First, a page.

Around Lake Okeechobee, where my father went to high school, the surge breached the mud dikes and drowned hundreds of people. The town of Moore Haven was submerged under 13 to 15 feet of water. Needless to say, the precious key lime trees were wiped out.
Growers replaced most of the key lime groves with Persian limes, which had no thorns and were more disease-tolerant. The thicker skins also made it easier to transport the fruit.
Now, a few people have key lime trees in their backyards, and a few specialty growers might have small harvests, but most of our key limes come from Mexico or South America.
If you don’t see them at your grocery store, look for Mexican limes or West Indies limes. If you still can’t find them, try an international grocery store. (You should be going there anyway for your Thai chili peppers, jasmine rice, authentic curry paste, and a whole host of other wonderful international flavors.)
Where Does This Recipe Come From?
The irony is that, like today’s commercially grown key limes, the recipe probably doesn’t come from the Keys.
The first known publication was in the Miami Herald in 1933. Mrs. Mabel McClanahan’s recipe was titled “Tropical Chiffon Lime Pie,” nodding toward its original origins: it likely originated among local residents in the 1800s.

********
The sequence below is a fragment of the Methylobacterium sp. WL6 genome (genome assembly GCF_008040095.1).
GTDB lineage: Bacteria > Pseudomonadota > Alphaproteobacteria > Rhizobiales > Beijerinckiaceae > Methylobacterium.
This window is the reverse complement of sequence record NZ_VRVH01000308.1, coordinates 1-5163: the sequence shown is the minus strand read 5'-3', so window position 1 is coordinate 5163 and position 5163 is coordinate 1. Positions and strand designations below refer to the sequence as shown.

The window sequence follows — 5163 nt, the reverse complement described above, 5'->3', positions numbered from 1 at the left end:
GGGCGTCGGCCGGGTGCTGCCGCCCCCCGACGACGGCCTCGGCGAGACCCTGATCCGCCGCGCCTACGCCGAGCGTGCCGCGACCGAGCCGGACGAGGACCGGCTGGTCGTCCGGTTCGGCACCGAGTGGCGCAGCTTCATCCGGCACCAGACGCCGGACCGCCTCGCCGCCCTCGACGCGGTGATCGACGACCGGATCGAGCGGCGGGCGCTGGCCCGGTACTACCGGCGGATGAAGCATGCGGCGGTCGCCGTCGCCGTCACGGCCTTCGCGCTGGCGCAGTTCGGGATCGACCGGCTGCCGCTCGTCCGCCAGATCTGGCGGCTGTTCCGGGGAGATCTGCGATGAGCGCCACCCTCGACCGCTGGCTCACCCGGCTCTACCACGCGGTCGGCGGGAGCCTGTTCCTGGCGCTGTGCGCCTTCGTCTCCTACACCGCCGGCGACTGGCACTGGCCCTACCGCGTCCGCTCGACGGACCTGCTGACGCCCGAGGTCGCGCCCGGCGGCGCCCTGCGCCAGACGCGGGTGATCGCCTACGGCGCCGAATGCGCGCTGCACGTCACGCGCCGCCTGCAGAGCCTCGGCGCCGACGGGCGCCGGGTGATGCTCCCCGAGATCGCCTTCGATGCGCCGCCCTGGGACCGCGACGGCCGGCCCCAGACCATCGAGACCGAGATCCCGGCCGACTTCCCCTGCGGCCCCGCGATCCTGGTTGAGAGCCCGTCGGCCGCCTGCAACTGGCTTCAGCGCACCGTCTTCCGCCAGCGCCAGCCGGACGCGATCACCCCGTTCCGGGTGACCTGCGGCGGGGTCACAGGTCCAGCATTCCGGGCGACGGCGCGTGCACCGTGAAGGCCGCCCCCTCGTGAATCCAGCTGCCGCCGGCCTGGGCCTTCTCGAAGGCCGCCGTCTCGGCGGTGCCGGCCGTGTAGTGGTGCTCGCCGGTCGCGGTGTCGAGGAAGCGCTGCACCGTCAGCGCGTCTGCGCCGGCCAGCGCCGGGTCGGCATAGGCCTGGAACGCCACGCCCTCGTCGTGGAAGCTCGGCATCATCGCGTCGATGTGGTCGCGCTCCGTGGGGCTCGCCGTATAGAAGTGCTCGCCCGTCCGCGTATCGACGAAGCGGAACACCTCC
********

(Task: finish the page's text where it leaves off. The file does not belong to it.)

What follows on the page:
So is that where my grandmother got the recipe? Maybe she came across a Miami newspaper, or a paper in the Keys carried it subsequently. It’s the right timeframe.
Or maybe the locals taught her a recipe that was already spreading. There are various undocumented stories of a lime pie in South Florida before 1933.
My grandmother grew up in Southwest Georgia, where she certainly wouldn’t have learned this recipe. She began her travels across Florida when she married my grandfather, a Baptist preacher at little country churches all across the state.
Or maybe she later copied it from a cookbook and our family lore just attributed it to her time in the Keys.
All I know for sure is this: it’s one darned good pie!
10+ Ways to Use Leftover Limes
Well, the obvious answer is, the next key lime pie.
But if you want something different, try:
- Key lime tarts
- Key lime fudge
- Coconut key lime cookies
- Tilapia tossed in lime juice
- Shrimp tossed in lime juice
- Grilled corn with key lime butter
- Coconut lime rice
And the list goes on. Try new things! Experiment! Enjoy!
© 2020 Christy Marie Kent
Christy Marie Kent (author) from Minneapolis, Minnesota on December 10, 2020:
Thanks for sharing, Peggy! Texas and Florida both have better access to Key limes than I do. I'm living in the frozen tundra of Minnesota now.
Peggy Woods from Houston, Texas on December 10, 2020:
The first time I ever ate key lime pie was in Florida. My aunt and uncle took my mother and me to a little island where we had dinner and finished the meal with key lime pie. It is delicious! Thanks for sharing the recipe and information about these types of limes. We can buy them at times in our grocery stores here in Houston.